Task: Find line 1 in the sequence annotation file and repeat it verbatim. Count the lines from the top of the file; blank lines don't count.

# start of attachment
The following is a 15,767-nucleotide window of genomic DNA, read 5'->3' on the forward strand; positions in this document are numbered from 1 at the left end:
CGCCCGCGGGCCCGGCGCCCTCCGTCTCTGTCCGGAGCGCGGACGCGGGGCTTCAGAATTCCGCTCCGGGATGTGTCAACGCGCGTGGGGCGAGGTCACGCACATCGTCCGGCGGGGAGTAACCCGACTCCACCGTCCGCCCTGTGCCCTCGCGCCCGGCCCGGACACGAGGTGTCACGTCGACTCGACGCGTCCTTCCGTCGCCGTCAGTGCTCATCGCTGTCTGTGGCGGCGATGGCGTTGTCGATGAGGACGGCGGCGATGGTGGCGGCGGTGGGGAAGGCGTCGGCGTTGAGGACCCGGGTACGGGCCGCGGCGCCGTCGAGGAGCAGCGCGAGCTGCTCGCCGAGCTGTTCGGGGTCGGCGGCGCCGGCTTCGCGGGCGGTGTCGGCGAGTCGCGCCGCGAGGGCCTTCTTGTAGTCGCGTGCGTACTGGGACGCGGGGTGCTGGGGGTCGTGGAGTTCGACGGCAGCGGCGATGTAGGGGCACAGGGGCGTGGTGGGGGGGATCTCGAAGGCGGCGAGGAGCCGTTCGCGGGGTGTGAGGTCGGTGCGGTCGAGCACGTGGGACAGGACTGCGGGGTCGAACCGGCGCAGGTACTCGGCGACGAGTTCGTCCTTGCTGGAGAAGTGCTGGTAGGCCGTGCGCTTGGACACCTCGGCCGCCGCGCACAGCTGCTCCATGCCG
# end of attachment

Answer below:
The following is a 15,767-nucleotide window of genomic DNA, read 5'->3' on the forward strand; positions in this document are numbered from 1 at the left end: